J. L. BELL is a Massachusetts writer who specializes in (among other things) the start of the American Revolution in and around Boston. He is particularly interested in the experiences of children in 1765-75. He has published scholarly papers and popular articles for both children and adults. He was consultant for an episode of History Detectives, and contributed to a display at Minute Man National Historic Park.

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Friday, March 30, 2012

Pauline Maier Talks Ratification in Lexington, 30 Mar.

Tonight the Lexington Historical Society hosts Prof. Pauline Maier speaking on how the states ratified the Constitution, the topic of her recent book Ratification: The People Debate the Constitution, 1787-1788.

On 10 Dec 1787, the town of Lexington had a meeting to respond to the call for a convention to respond to the proposed new federal structure for the U.S. of A. The upshot:

The Town then made choice of Benjamin Brown Esqr. to represent them in the State Convention to be held at the State House in Boston on the Second Wednesday of January next to give their Assent & ratification to a Constitution or Frame of Government for the United States of America as reported by the Continental Convention begun & held at Philadelphia, in May, 1787—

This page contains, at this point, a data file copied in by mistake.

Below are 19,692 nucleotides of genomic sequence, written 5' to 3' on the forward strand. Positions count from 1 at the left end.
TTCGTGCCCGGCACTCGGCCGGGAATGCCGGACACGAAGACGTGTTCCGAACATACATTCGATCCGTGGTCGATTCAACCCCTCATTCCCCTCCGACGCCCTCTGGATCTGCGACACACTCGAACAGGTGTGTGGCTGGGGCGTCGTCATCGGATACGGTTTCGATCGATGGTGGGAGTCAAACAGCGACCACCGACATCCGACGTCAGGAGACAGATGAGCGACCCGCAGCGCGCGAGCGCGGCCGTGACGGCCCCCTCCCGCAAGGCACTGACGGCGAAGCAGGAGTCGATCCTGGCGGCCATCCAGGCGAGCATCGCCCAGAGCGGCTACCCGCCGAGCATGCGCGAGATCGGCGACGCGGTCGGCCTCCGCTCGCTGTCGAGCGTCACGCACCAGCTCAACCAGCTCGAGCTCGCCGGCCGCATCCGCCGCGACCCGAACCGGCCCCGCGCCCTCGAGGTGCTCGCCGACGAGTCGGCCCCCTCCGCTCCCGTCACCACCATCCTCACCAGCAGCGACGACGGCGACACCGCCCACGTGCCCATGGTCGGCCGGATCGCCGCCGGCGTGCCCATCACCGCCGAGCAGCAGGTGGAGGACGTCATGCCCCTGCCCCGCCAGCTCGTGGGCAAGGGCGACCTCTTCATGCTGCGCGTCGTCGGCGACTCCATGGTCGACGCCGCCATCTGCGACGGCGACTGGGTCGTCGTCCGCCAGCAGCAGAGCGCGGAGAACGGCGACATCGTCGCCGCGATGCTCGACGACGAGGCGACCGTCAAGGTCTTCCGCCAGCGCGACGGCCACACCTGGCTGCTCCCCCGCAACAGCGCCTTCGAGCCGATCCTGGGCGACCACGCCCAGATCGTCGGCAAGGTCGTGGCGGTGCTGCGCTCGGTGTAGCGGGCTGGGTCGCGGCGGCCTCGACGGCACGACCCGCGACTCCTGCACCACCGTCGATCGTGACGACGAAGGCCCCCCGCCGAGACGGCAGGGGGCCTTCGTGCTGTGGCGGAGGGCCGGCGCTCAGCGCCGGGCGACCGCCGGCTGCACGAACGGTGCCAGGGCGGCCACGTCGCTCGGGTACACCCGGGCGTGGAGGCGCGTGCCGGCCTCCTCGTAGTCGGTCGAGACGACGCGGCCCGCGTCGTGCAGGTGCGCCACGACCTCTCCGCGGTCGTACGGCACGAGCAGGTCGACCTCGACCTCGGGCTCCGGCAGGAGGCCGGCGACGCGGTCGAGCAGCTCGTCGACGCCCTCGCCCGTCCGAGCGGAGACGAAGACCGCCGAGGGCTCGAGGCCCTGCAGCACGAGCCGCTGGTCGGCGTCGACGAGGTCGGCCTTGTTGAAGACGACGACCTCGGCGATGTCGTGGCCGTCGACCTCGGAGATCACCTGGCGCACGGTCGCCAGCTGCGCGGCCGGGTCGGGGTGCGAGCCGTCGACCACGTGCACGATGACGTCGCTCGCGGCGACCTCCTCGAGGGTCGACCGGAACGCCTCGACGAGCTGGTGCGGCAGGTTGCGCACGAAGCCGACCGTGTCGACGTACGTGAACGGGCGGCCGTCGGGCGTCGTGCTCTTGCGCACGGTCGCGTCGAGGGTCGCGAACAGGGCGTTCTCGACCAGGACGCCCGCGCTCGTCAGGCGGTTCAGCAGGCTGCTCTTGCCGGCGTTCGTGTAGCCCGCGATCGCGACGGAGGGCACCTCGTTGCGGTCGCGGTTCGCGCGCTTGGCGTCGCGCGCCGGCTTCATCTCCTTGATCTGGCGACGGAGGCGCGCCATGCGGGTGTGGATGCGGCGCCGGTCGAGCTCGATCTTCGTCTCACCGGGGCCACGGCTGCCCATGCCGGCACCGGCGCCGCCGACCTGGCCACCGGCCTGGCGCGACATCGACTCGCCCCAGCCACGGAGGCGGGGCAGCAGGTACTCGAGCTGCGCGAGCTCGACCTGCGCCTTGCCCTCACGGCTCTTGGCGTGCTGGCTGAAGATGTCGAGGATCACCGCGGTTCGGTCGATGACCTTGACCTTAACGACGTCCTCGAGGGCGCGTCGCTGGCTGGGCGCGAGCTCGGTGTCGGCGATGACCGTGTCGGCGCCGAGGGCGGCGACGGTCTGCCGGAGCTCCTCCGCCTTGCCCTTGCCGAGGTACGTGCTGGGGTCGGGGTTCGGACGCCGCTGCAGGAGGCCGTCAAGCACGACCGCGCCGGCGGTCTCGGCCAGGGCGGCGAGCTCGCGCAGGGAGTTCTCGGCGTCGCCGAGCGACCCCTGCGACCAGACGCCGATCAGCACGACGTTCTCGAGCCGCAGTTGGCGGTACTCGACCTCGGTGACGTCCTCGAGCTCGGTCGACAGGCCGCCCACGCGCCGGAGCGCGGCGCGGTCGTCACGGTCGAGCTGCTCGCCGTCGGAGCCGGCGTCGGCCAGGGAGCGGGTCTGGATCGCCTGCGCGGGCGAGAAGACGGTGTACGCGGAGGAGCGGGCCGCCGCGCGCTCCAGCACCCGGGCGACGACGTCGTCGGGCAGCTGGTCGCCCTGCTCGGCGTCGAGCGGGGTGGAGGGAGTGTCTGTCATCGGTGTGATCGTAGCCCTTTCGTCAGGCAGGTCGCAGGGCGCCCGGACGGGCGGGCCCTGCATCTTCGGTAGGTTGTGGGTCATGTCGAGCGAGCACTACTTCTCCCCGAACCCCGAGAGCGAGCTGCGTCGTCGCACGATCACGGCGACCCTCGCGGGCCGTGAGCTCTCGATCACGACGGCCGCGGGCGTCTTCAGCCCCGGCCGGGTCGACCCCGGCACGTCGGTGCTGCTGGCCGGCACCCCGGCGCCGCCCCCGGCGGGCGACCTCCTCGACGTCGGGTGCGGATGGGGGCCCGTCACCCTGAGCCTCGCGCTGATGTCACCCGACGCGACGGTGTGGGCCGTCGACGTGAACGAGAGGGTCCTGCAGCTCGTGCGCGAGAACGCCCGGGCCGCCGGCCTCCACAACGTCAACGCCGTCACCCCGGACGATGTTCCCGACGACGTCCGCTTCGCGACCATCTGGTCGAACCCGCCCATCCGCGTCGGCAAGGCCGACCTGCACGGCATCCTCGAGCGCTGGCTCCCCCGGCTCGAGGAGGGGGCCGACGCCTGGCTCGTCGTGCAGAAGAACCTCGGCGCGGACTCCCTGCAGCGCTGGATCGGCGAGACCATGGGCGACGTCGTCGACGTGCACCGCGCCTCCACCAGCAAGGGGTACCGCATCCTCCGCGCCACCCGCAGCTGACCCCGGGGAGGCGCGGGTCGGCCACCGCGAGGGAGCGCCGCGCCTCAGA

Benjamin Brown (1720-1802) was a farmer and deacon of the local congregation. He had been a selectman, member of the town’s committee of correspondence, and representative to the Massachusetts General Court and Massachusetts Provincial Congress. (He was also father of Solomon Brown, who Boston 1775 notes was quite significant in the start of the war.) The Wisconsin Historical Society displays a nearly unreadable image of Brown’s official documentation as a delegate.

The Lexington town records don’t seem to include complex or wary instructions for Deacon Brown. In that town at least, there seems to have been little discussion of whether Americans should or should not “give their Assent & ratification” to the new Constitution. Brown appears in the official record of the convention in Boston (at the Federal Street meetinghouse, not the State House) only once, voting yea at the end. But there was a lot more drama evident elsewhere.

Maier’s talk on that saga will begin at 8:00 P.M. in the Lexington Depot Building and 13 Depot Square. There will be coffee and cookies, and book sales and signing.

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